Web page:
for GST in Australia:
Eligibility for the producer rebate requires a person to be a
producer of wine; that is, they must:
manufacture the wine from grapes, other fruit/vegetables or honey
produced or purchased; or
provide the grapes, other fruit, vegetables or honey to a
contract winemaker to be made into wine on their behalf.
The maximum WET rebate was increased to $500 000 from 1 July 2006, lifting the 'effective WET-free threshold' to $1.7
The increase reflected a 2006–07 Budget commitment to provide 'enhanced
assistance' to the wine industry.
The Treasurer's media release described the increase as 'additional support for
small and medium sized wine producers', stating that '[w]ine producers form an
important part of regional Australia and provide significant employment and
The WET rebate scheme was extended to include New Zealand producers from
1 July 2005.
Submitters considered that this was done 'in line with Australia's bilateral
The New Zealand producer rebate is discussed further below.
The 2004–05 Budget estimated the initial cost of the rebate at $90
million per year, increasing to $100 million in 2007–08.
At the time of the increase, additional revenue implications of the increased WET
rebate were expected to be $25 million in 2006–07 and up to $35 million in
The relevant Bills Digest commented 'it is unclear whether this projection
includes the expansion of the rebate to the New Zealand wine producers.'
The committee has heard evidence that WET rebates paid may have exceeded
Treasury estimates since as early as 2005–06. WFA provided calculations that
suggest that instead of the $90 million forecast,
the Government made $134 million in rebate payments in 2005–06. By
2006–07, instead of the forecasted $90 million plus $25 million,
there were closer to $200 million in payments.
The Department of Agriculture submitted that in 2013–14, approximately $300
million in rebate payments were made,
and WFA estimates $340 million for 2014–15.
WFA described an 'average annual increase of 12%' in WET rebates paid,
which contrasts with the downturn in revenue collected from wine tax.
For example, the Department of Industry and Science estimates that '[r]evenue
was down from a high of $7.65 billion in 2006-07 to a forecast $5.6 billion in
Treasury Tax White Paper
In May 2015, the Government announced it would ask the Treasury to
prepare a discussion paper on the operation of the WET rebate as part of the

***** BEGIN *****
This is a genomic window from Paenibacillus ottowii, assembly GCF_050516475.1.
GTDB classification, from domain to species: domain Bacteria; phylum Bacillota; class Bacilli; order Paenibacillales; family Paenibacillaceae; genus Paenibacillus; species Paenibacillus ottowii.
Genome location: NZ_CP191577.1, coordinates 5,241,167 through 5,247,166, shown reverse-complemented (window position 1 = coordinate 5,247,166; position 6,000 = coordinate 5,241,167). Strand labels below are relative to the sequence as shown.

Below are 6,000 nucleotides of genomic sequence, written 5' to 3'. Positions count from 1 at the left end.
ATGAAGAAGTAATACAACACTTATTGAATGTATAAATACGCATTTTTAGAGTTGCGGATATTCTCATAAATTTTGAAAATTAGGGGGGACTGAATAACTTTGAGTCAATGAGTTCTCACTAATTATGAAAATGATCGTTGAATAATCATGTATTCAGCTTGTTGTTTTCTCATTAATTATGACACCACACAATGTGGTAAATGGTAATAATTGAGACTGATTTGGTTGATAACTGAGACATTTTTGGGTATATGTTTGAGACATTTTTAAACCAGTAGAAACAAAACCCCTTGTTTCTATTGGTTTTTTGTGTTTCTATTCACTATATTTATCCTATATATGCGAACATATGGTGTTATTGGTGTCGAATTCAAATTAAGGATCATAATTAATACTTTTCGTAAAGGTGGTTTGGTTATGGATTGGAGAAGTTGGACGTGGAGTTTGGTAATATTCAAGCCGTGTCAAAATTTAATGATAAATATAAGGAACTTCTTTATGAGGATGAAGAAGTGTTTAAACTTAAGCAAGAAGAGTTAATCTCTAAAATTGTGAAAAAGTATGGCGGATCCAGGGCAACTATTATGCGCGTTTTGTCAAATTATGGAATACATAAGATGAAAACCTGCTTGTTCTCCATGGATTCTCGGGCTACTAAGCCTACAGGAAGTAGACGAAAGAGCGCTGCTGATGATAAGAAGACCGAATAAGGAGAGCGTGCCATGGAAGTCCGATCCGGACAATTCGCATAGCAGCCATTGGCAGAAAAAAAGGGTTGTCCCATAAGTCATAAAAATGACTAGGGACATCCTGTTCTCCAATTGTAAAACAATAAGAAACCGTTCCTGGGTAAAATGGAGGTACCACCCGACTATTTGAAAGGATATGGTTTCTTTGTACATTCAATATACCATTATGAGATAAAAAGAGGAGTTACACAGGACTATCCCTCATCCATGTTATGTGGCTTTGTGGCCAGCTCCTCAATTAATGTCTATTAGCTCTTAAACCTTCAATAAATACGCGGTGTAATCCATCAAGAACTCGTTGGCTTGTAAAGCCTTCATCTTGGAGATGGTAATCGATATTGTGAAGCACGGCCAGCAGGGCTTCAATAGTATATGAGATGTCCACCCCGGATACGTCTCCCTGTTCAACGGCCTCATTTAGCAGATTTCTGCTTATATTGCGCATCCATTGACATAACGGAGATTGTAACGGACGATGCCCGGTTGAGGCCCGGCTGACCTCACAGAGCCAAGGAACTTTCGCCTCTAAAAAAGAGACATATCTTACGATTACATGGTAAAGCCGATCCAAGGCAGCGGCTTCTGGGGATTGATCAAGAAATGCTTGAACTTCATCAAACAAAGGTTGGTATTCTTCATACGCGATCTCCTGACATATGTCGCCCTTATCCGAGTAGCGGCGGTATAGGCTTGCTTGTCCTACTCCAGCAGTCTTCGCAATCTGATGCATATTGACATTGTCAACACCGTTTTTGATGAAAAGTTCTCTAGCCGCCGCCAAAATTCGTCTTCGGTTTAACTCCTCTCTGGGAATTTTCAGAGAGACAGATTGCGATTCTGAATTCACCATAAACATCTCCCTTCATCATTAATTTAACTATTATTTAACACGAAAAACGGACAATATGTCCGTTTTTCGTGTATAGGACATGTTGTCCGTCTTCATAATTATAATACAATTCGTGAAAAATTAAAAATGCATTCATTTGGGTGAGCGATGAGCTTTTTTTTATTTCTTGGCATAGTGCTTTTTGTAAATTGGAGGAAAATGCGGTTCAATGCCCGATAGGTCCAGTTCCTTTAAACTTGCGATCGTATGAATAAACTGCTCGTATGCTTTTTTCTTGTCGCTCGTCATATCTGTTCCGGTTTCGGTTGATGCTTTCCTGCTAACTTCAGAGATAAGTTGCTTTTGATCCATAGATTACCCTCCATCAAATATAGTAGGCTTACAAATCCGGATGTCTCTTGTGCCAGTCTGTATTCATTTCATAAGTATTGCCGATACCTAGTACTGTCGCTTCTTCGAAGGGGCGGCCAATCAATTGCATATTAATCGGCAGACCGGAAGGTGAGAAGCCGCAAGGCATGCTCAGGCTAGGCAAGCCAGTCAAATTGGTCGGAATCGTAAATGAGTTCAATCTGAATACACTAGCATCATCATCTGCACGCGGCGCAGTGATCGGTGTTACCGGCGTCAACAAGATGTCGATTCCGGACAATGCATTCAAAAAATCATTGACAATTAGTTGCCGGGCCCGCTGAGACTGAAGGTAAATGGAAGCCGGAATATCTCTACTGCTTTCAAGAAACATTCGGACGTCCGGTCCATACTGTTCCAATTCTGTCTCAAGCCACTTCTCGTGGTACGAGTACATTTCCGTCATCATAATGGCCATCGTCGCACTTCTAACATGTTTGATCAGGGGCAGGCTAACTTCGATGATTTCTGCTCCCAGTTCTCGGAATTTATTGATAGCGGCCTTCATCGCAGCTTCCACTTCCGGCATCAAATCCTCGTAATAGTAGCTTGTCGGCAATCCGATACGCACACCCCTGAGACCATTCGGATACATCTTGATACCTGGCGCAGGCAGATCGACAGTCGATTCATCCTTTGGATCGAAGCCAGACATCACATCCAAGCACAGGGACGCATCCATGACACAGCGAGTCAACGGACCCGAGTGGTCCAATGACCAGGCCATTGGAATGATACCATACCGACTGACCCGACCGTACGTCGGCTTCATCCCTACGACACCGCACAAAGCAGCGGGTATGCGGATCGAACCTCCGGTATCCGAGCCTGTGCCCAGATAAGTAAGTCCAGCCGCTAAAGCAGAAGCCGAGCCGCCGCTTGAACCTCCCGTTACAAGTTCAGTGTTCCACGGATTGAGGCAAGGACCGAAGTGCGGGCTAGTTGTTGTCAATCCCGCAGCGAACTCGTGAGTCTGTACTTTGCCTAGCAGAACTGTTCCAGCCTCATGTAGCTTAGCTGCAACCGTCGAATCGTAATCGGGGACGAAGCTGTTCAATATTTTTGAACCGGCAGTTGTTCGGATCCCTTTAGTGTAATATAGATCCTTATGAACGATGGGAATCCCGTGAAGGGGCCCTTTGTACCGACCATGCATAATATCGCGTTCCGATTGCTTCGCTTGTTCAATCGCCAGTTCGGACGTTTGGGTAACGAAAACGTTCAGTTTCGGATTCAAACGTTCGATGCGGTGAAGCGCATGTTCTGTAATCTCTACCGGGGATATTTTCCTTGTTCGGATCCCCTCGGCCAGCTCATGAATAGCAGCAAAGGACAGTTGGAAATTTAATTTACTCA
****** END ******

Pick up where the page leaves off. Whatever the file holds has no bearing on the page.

Tax White Paper process. The Assistant Treasurer reported that:
Growers and producers have raised concerns whether the
current operation of the WET rebate is continuing to meet the original policy intent.
The WET Rebate Discussion Paper was released by the Treasury in August
2015, calling for submissions to the Government's appointed WET Rebate
Consultative Group which includes representatives of the Treasury, WFA, WGGA,
Wines of Western Australia and leading industry representatives.
The group will consider submissions and provide advice to the Government
on options for reform, and has indicated that a 'Green Paper' will be released
in the second half of 2015.
Wine Tasmania told the committee that there are 'many issues that are
not necessarily canvassed’ in the discussion paper.
Criticism of the wine equalisation tax
Some contributors to this inquiry expressed dissatisfaction with the current
taxation arrangements for wine.
National peak body Wine Grape Growers Australia told the committee that 'the
high domestic tax regime is an impediment to industry profitability.'
Representing growers and producers, Wine Tasmania urged the committee to
consider 'the overarching structure of wine tax.'
In a 2010 Audit Report, the Australian National Audit Office noted that there
is 'considerable complexity' in calculating the tax on wine,
and this complexity was remarked upon by some submitters.
The committee heard economic and health policy arguments that wine sales
should be taxed based on a volumetric basis whereby tax is calculated on the